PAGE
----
A big story in the uranium market is Obama's declaration of a national emergency regarding "the risk of nuclear proliferation created by the accumulation of weapons-usable fissile material in the territory of the Russian Federation." Translated into investor-speak, this is a statement pertaining to the Megatons to Megawatts agreement in which Russia sends downblended uranium from its stockpile of nuclear warheads to the US, which in turn can use the uranium received as an energy source.
The first thing that should be noted about this national emergency is that it is a continuation of an existing policy. If Obama did not issue this executive order to continue a national emergency that was already in place, it simply would have lapsed. The executive order basically states that the material received from Russia can only be used for peaceful purposes, and that Obama will use all of his executive powers to ensure this. For such a peaceful and mild-mannered proposition the term "national emergency" is needlessly alarmist, generating much fear and speculation, but that's all there really is to it.
Marin Katusa shared an excellent analysis of this event; I quote an excerpt:
Why is Obama reiterating that Megatons-related payments and properties are off-limits to all? Because Megatons is set to expire in about a year, and the United States is desperate to convince Russia to extend the deal. And we don't think Putin is interested at all.
You see, Megatons provides the US with a reliable source of inexpensive nuclear fuel. That's a hard thing to come by today. Global demand for uranium is set to climb 33% from 2010 to 2020, and then will climb almost that much again in the next ten years. Can production keep up? Not likely. That means prices are going up. Putin know this - in fact, he's been working for several years to position Russia to profit from the looming uranium-supply crunch.
I agree with this analysis. At most, the re-authorization of the national emergency is an attempt on the part of the US to continue and extend the Megatons to Megawatts agreement, rather than have the agreement end so that Russia can sell its downblended uranium on the open market. I agree with Katusa in that I find it unlikely that Russia is interested in extending this agreement.
Russia's control of the uranium market is something uranium investors should be aware of. The country has uranium mining operations of its own, but more importantly, has significant joint venture partnerships pertaining to nuclear power plant construction and uranium enrichment with Kazakhstan, one of the leading uranium producers in the world.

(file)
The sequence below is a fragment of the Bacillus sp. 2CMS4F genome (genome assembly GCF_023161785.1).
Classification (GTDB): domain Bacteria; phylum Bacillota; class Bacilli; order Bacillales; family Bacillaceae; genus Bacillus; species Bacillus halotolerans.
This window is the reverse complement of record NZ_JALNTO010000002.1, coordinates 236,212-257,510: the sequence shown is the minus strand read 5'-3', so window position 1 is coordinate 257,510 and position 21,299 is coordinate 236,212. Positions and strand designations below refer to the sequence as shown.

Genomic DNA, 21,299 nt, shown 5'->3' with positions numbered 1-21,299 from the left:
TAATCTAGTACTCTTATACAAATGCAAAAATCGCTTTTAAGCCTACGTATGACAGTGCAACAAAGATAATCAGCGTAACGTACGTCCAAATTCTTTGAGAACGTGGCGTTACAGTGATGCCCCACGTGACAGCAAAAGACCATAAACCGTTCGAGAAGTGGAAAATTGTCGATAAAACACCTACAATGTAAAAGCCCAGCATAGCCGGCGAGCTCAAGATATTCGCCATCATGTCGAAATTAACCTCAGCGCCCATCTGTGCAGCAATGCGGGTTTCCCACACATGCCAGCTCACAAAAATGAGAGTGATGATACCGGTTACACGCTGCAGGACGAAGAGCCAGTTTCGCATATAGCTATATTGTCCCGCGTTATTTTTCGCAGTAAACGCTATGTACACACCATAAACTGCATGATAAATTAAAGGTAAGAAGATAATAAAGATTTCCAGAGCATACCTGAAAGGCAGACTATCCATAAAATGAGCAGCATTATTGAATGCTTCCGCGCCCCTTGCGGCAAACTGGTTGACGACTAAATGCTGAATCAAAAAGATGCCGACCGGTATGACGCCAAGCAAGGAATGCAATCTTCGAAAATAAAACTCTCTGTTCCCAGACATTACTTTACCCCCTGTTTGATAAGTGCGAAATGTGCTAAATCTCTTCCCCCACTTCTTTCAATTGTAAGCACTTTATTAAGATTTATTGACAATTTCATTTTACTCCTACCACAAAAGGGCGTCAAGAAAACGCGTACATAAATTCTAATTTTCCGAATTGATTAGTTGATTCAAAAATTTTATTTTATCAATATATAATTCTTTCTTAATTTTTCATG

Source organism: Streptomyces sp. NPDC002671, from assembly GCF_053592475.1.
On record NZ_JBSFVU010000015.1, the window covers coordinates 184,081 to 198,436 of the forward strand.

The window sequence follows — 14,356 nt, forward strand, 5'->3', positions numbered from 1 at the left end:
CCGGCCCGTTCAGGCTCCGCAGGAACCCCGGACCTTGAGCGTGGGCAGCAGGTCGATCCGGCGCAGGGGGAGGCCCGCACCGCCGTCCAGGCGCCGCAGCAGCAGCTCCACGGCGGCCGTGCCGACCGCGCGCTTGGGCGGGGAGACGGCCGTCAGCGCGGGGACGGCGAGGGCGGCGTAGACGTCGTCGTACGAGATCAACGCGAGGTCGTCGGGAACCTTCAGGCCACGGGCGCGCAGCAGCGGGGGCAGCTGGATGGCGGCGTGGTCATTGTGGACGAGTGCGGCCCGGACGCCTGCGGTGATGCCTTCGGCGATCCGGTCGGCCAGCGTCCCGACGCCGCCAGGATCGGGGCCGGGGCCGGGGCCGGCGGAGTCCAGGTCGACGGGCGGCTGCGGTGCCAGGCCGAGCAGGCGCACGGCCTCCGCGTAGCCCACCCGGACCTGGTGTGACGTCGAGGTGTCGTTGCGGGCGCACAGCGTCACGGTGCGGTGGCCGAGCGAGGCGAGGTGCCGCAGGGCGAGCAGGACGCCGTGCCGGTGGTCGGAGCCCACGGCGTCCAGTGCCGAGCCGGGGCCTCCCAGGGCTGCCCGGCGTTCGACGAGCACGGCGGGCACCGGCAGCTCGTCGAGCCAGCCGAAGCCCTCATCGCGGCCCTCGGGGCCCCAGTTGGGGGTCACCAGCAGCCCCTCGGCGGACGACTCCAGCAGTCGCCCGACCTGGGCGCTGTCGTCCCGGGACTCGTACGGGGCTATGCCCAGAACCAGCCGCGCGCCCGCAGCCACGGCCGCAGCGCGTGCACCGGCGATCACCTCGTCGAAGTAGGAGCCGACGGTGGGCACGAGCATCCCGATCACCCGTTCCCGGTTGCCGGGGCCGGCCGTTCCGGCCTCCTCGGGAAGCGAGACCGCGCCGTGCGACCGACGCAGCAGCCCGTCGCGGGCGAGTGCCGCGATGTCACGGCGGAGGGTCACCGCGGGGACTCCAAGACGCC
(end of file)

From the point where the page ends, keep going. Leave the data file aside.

The geology of Kazakhstan is particularly conducive to in-situ recovery mining, a low-cost form of uranium mining that is currently the only form of uranium mining that is viable while uranium prices are below $80 per pound (spot prices are currently just above $50). Russia has also expressed interest in purchasing US uranium mining companies. And of course, it has the largest source of secondary uranium thanks to its stockpile of nuclear warheads.
Based on the situation at hand, it seems likely to me that Russia, along with China, is making a serious uranium grab. I believe the by-product of this will be a sharp increase in uranium prices, and probably at a fairly steep acceleration rate once the move starts.
Many uranium stocks are lower than they have been even after Fukushima, and so I think this an outstanding buying opportunity. Personally, I've accumulated more uranium shares than I ever intended to simply because of how cheap they are relative to the opportunity at hand. My favorite plays here, as I noted numerous times in my commentary on Seeking Alpha, are Uranium Energy Corporation (UEC) for growth and Cameco Corporation (CCJ) as a stable player.
I should also note that in light of the potential for an attempt by Russia to corner the market, it may be prudent to pick up some shares in Uranium Participation Corporation (URPTF.PK), which is a corporation that simply holds uranium - it does not engage in mining. I do believe the miners will rally, and in fact will rally more than the commodity itself, especially since many of the miners like UEC are stockpiling portions of the uranium they are mining in anticipation of higher prices.
Still, though, there is the chance that the commodity will go off and running while the miners remain sluggish. As such, I consider it prudent to use Uranium Participation Corporation as an opportunity to prudently diversify one's uranium position to include both miners as well as the underlying commodity.
In conclusion, I consider a re-test of the previous highs in uranium to be likely. My previous post on Why uranium could go to $200 and beyond elaborates on my assessment of all the factors in this market, and why it remains one of my favorite opportunities.